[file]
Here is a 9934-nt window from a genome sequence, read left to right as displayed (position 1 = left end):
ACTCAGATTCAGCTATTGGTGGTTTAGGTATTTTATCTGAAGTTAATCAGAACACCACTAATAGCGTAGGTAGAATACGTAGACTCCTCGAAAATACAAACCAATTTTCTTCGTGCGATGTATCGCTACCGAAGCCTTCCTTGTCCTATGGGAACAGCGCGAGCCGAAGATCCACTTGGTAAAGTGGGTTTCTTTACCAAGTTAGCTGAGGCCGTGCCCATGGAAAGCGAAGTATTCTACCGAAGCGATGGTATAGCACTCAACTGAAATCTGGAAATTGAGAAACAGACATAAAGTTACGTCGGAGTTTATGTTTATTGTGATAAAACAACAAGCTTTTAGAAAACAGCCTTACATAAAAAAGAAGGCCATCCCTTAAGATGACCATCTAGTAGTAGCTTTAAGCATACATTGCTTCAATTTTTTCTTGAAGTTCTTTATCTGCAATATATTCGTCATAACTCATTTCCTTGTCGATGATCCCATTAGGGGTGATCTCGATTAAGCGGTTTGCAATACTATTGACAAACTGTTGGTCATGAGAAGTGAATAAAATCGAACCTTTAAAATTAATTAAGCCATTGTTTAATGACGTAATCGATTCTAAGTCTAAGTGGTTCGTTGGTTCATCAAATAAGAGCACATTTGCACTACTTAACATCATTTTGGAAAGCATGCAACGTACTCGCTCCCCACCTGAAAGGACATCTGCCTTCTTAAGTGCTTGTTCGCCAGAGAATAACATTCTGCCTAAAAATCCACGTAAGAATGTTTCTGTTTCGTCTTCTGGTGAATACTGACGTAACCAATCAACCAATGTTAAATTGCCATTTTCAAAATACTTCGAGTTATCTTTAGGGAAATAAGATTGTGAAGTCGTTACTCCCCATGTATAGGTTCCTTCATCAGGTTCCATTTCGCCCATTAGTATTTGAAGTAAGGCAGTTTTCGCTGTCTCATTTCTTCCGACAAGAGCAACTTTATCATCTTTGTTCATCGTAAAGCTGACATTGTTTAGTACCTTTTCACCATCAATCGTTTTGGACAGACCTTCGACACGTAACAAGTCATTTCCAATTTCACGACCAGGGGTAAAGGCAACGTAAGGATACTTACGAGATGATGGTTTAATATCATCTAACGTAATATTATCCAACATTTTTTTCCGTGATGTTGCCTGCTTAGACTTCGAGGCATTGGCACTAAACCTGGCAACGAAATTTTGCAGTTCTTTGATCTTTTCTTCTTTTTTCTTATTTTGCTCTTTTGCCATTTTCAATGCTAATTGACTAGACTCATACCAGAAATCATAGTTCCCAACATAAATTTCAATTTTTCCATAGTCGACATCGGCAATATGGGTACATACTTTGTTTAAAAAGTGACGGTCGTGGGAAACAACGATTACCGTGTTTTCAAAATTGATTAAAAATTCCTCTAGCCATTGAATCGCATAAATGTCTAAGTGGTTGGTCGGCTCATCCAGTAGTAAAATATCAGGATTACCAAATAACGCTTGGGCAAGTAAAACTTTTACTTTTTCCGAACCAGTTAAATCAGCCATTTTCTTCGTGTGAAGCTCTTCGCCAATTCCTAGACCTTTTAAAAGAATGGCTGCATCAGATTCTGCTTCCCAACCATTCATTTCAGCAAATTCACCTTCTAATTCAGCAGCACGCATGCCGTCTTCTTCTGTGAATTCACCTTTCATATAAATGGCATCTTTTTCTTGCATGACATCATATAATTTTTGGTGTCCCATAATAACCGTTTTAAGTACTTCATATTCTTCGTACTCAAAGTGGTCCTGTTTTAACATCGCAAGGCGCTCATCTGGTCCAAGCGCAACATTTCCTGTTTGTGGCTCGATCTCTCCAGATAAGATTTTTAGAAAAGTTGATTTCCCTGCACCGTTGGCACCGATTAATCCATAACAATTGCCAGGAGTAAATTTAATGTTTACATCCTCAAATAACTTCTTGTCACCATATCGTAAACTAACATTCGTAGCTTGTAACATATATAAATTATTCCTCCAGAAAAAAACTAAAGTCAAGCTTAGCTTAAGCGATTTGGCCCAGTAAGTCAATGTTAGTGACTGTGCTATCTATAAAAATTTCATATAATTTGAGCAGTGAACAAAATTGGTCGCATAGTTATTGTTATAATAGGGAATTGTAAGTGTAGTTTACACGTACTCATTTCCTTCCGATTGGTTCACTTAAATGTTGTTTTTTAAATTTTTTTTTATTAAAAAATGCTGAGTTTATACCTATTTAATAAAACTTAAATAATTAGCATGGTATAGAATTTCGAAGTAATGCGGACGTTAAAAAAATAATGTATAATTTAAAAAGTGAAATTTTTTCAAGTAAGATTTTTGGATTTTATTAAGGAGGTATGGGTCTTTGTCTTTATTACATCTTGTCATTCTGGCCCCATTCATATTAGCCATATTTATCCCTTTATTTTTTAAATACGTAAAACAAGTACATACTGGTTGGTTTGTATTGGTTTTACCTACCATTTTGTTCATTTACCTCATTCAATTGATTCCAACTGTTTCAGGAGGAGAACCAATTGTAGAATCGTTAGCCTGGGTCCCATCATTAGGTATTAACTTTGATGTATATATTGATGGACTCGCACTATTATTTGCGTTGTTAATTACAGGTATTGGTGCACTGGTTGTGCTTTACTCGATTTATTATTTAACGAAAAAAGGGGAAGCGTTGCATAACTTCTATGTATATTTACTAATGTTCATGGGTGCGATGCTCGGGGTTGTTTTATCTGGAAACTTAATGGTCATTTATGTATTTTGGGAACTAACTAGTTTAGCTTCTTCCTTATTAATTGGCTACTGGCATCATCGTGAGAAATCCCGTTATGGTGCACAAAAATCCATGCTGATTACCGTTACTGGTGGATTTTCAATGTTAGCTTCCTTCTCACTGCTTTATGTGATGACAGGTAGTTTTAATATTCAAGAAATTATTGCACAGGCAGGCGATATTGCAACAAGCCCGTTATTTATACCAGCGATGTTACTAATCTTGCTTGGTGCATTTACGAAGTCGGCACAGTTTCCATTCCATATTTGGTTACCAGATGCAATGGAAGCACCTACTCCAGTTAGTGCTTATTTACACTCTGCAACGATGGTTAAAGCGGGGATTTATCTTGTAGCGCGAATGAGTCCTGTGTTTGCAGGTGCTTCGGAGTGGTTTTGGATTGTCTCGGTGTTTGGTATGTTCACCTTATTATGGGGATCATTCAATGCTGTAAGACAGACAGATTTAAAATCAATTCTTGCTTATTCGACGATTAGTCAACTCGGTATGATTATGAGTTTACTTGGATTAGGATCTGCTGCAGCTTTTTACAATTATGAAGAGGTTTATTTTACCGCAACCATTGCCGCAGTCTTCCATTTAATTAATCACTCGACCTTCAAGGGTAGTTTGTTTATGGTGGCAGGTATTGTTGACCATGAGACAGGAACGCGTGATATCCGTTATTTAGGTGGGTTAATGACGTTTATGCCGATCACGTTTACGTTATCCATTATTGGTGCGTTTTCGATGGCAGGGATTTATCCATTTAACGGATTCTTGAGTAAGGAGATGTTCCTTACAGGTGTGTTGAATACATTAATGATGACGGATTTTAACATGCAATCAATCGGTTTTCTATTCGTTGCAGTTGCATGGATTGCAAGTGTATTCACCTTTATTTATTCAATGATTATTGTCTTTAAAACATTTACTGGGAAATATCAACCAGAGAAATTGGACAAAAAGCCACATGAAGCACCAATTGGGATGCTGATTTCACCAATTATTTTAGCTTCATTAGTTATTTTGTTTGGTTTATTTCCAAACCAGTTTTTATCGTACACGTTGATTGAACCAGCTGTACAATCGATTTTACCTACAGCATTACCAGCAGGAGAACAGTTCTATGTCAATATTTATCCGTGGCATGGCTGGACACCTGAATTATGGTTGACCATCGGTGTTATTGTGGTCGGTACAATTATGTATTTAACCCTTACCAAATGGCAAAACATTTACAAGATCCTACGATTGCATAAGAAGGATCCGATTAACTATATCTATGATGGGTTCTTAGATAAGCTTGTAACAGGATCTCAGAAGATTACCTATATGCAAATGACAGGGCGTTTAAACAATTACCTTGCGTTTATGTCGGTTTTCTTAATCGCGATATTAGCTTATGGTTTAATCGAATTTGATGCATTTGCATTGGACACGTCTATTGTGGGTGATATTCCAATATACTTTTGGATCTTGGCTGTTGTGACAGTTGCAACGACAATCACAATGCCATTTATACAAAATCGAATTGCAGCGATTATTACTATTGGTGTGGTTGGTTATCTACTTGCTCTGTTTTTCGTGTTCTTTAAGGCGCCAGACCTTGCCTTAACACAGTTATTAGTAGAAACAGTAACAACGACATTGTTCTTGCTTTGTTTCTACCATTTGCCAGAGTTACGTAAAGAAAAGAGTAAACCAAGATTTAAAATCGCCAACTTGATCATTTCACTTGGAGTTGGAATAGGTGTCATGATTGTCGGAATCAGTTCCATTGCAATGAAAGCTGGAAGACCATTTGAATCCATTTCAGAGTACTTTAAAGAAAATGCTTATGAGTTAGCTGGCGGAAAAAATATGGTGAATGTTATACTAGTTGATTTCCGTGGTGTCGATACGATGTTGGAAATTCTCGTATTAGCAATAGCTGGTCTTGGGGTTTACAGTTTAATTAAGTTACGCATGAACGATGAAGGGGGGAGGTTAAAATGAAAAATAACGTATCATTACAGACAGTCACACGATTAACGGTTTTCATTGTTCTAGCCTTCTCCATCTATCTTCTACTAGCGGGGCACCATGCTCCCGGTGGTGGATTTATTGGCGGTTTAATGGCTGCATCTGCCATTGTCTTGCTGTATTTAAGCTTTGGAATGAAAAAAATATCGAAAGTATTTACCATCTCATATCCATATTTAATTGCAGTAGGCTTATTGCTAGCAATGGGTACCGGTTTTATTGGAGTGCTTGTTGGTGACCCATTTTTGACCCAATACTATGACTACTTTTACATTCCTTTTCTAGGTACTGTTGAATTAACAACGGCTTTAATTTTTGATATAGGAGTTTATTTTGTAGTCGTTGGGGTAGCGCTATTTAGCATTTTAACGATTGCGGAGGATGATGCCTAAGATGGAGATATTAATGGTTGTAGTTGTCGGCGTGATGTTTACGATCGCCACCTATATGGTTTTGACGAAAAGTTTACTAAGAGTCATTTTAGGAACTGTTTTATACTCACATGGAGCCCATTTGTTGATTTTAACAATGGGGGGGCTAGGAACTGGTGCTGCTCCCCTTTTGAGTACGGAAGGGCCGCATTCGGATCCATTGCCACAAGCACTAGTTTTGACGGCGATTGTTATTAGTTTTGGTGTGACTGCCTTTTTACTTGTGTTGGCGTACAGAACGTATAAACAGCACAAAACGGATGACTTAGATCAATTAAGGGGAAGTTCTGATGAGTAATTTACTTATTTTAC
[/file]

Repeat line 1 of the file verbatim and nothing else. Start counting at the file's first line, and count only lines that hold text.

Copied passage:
Here is a 9934-nt window from a genome sequence, read left to right as displayed (position 1 = left end):